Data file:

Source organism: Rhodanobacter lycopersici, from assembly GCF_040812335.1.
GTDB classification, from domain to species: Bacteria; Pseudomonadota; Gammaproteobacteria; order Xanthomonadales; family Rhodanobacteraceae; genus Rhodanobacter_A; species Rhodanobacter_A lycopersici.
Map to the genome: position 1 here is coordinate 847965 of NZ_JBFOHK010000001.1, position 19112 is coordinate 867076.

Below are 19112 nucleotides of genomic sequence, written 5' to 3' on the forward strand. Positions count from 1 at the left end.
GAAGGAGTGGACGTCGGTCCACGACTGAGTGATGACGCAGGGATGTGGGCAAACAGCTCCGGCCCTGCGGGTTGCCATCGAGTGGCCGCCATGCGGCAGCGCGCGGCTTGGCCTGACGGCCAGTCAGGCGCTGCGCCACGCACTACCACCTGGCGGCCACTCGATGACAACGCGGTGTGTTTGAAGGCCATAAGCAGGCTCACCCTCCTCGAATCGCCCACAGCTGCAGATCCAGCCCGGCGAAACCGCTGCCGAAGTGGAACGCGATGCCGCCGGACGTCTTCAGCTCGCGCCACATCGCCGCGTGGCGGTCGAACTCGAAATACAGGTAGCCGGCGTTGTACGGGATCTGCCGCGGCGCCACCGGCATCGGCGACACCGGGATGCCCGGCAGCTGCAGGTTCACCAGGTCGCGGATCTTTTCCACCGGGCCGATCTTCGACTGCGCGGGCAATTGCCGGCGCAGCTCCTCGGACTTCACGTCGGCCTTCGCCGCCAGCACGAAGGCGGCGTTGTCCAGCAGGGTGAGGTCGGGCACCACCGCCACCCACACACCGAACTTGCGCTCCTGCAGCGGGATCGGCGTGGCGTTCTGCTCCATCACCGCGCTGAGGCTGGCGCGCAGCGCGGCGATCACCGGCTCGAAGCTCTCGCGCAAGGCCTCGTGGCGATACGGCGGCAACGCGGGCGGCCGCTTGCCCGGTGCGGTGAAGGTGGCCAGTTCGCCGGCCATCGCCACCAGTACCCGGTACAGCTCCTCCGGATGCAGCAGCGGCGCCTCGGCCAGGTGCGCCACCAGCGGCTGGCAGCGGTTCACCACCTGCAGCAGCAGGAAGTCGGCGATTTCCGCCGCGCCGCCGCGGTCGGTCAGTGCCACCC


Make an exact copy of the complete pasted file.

Source organism: Rhodanobacter lycopersici, from assembly GCF_040812335.1.
GTDB classification, from domain to species: Bacteria; Pseudomonadota; Gammaproteobacteria; order Xanthomonadales; family Rhodanobacteraceae; genus Rhodanobacter_A; species Rhodanobacter_A lycopersici.
Map to the genome: position 1 here is coordinate 847965 of NZ_JBFOHK010000001.1, position 19112 is coordinate 867076.

Below are 19112 nucleotides of genomic sequence, written 5' to 3' on the forward strand. Positions count from 1 at the left end.
GAAGGAGTGGACGTCGGTCCACGACTGAGTGATGACGCAGGGATGTGGGCAAACAGCTCCGGCCCTGCGGGTTGCCATCGAGTGGCCGCCATGCGGCAGCGCGCGGCTTGGCCTGACGGCCAGTCAGGCGCTGCGCCACGCACTACCACCTGGCGGCCACTCGATGACAACGCGGTGTGTTTGAAGGCCATAAGCAGGCTCACCCTCCTCGAATCGCCCACAGCTGCAGATCCAGCCCGGCGAAACCGCTGCCGAAGTGGAACGCGATGCCGCCGGACGTCTTCAGCTCGCGCCACATCGCCGCGTGGCGGTCGAACTCGAAATACAGGTAGCCGGCGTTGTACGGGATCTGCCGCGGCGCCACCGGCATCGGCGACACCGGGATGCCCGGCAGCTGCAGGTTCACCAGGTCGCGGATCTTTTCCACCGGGCCGATCTTCGACTGCGCGGGCAATTGCCGGCGCAGCTCCTCGGACTTCACGTCGGCCTTCGCCGCCAGCACGAAGGCGGCGTTGTCCAGCAGGGTGAGGTCGGGCACCACCGCCACCCACACACCGAACTTGCGCTCCTGCAGCGGGATCGGCGTGGCGTTCTGCTCCATCACCGCGCTGAGGCTGGCGCGCAGCGCGGCGATCACCGGCTCGAAGCTCTCGCGCAAGGCCTCGTGGCGATACGGCGGCAACGCGGGCGGCCGCTTGCCCGGTGCGGTGAAGGTGGCCAGTTCGCCGGCCATCGCCACCAGTACCCGGTACAGCTCCTCCGGATGCAGCAGCGGCGCCTCGGCCAGGTGCGCCACCAGCGGCTGGCAGCGGTTCACCACCTGCAGCAGCAGGAAGTCGGCGATTTCCGCCGCGCCGCCGCGGTCGGTCAGTGCCACCC